Many European countries were the first to ratify the Kyoto Protocol and implement policies to reduce greenhouse gas emissions. Those policies, however, have done nothing to curb global carbon dioxide emissions. Rather, they have just resulted in higher prices for their residents, many of whom are already considered to be fuel poor and others who will join them in fuel poverty soon.

Kyoto Protocol and European Reduction Policies

The Kyoto Protocol, adopted in 1997, was designed to limit carbon dioxide emissions in developed nations. The European Union (EU) was at the forefront of implementing policies to curb these emissions by initiating a number of policies[i]:

  • A cut of at least 20 percent in greenhouse gas emissions from all primary energy sources by 2020 from 1990 levels.
  • A cut of up to 95 percent in carbon emissions from primary energy sources by 2050, compared to 1990 levels.
  • A minimum target of 10 percent for the use of biofuels by 2020.

Despite these policies by the European Union (EU) and the United Kingdom to lower carbon dioxide emissions, during the first commitment period from 2008 through 2012, the rate of global carbon dioxide emissions accelerated. Since 1997, global average temperatures have risen by less than 0.1˚C, while global carbon dioxide emissions were higher than the 1997 level in each year subsequent, having risen to about 10 billion metric tons higher in 2012 than they were in 1997. The only downturn since 1997 was in 2008 when the global recession dampened energy demand. Rather than reducing global carbon dioxide emissions, the European policies to curb carbon dioxide emissions have resulted in higher electricity prices, made EU economies less competitive in the global marketplace, and put more Europeans in energy poverty.[ii]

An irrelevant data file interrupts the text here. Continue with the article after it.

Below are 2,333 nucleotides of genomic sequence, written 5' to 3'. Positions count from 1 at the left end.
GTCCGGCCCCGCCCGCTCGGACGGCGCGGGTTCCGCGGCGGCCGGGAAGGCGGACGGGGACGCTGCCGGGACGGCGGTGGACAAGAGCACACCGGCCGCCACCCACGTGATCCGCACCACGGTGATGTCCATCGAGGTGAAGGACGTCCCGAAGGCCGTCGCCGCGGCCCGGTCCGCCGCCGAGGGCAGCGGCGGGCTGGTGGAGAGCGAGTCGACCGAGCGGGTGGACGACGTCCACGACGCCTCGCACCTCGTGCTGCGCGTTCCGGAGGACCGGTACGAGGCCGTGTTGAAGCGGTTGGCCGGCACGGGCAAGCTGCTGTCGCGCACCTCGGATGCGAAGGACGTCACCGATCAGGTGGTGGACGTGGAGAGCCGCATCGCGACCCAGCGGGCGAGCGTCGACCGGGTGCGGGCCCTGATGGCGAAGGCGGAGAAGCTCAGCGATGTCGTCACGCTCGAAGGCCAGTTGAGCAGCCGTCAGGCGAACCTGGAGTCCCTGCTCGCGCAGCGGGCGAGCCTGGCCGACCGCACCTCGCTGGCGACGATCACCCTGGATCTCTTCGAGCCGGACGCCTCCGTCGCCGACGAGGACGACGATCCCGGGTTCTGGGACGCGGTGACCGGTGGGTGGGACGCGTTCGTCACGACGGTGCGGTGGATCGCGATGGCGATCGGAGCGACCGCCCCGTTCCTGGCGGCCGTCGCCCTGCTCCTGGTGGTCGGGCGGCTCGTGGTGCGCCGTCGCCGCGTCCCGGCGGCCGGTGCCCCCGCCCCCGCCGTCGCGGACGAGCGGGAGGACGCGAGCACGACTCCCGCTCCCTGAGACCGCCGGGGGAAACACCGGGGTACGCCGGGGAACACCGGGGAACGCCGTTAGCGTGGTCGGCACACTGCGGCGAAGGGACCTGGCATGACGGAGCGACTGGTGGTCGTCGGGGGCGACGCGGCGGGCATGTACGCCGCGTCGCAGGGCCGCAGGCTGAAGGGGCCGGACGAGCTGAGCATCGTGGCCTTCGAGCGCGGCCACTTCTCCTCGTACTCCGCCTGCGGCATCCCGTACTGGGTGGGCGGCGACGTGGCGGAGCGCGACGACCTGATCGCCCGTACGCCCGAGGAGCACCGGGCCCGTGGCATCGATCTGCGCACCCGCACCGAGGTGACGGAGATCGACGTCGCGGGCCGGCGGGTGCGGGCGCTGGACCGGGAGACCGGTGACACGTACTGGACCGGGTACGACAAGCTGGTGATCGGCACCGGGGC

In Germany, non-hydro renewable consumption makes up 8.3 percent of total primary energy consumption[iii], but over 70 percent of this energy is replacing the decline in nuclear production resulting from a government policy to prematurely retire its nuclear power plants due to the Fukushima accident related to a disastrous tidal wave in Japan. German nuclear consumption has fallen by 16.3 million metric tons oil equivalent from its peak in 2001, while non-hydro renewables have increased by 22.4 million metric tons of oil equivalent. While the remaining amount of renewable energy may have offset coal and natural gas consumption, it did nothing to offset global consumption of coal and natural gas, which has increased.[iv]